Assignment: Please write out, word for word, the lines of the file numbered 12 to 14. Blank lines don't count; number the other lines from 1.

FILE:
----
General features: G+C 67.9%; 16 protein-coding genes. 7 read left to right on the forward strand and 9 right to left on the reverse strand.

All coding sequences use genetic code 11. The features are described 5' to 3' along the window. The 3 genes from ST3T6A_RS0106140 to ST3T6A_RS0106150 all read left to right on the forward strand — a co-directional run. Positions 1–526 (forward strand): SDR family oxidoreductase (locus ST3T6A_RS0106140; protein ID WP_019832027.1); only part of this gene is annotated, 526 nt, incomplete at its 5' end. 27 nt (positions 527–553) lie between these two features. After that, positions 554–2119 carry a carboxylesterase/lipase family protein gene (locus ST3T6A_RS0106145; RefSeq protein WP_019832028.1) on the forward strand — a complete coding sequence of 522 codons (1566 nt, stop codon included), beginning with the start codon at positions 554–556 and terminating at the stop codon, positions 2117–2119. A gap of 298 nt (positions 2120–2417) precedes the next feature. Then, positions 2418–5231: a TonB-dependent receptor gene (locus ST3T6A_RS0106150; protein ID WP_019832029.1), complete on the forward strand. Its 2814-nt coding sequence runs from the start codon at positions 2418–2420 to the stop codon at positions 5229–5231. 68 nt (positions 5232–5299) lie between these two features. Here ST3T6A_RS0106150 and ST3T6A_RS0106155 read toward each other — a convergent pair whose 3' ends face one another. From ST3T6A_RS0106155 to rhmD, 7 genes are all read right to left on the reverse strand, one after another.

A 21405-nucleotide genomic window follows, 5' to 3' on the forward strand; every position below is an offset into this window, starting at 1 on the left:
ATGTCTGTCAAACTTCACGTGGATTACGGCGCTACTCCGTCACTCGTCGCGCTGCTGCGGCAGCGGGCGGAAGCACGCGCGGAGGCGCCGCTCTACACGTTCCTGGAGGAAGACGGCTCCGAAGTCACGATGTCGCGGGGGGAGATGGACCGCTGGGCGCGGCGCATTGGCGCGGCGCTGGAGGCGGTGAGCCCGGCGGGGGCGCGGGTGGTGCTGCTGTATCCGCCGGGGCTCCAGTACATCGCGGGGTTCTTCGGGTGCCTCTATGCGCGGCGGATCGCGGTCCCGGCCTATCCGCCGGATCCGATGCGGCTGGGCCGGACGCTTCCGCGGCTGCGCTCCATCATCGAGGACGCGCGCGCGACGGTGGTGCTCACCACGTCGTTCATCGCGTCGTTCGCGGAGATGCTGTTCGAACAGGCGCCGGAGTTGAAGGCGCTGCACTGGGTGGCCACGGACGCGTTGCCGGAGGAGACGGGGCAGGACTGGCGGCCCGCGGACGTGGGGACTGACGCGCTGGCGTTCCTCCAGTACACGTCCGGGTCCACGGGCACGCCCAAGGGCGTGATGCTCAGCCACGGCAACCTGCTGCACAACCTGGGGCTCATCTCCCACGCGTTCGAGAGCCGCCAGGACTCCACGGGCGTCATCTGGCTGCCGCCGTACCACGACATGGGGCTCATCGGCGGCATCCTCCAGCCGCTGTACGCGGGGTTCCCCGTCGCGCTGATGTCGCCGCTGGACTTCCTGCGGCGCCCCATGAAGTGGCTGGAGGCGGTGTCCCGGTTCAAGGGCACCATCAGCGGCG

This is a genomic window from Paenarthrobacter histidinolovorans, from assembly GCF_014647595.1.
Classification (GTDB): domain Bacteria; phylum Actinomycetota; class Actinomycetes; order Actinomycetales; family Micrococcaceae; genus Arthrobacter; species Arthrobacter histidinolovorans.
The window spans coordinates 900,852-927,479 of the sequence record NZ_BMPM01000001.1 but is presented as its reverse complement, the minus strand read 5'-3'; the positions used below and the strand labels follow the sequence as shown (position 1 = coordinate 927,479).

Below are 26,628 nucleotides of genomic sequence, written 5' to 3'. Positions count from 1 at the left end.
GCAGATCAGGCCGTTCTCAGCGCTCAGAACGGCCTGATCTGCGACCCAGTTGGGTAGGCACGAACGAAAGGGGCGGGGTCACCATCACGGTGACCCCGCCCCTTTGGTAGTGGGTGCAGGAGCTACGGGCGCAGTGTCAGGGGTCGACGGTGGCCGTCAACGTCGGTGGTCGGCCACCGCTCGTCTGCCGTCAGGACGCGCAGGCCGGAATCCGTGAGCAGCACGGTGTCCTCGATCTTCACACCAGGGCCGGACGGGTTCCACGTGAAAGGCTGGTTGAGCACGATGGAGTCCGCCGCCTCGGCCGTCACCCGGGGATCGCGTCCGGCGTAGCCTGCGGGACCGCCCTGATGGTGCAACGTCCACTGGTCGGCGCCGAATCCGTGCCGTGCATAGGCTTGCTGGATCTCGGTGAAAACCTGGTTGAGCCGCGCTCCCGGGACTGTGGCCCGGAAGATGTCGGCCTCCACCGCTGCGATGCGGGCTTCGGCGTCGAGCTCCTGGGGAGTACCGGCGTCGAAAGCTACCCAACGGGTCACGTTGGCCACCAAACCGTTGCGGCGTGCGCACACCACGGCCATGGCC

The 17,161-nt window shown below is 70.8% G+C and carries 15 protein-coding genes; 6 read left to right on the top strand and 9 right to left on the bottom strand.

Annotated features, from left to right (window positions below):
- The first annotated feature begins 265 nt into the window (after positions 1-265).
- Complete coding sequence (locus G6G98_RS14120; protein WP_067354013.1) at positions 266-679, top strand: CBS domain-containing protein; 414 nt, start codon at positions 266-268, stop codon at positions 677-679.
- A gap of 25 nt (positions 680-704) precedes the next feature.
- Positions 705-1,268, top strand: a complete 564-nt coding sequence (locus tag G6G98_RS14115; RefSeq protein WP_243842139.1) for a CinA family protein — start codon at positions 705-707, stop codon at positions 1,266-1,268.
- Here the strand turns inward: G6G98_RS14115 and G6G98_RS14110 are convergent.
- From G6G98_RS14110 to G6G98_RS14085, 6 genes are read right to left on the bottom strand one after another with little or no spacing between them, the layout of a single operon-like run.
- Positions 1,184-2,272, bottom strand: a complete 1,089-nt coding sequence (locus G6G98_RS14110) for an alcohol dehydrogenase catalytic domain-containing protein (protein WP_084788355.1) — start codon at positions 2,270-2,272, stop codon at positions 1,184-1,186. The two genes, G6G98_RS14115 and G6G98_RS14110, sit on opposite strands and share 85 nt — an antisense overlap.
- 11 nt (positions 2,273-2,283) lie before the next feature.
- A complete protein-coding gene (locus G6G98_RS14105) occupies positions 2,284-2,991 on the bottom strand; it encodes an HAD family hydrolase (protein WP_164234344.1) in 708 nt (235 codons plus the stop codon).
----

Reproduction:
- The first annotated feature begins 265 nt into the window (after positions 1-265).
- Complete coding sequence (locus G6G98_RS14120; protein WP_067354013.1) at positions 266-679, top strand: CBS domain-containing protein; 414 nt, start codon at positions 266-268, stop codon at positions 677-679.
- A gap of 25 nt (positions 680-704) precedes the next feature.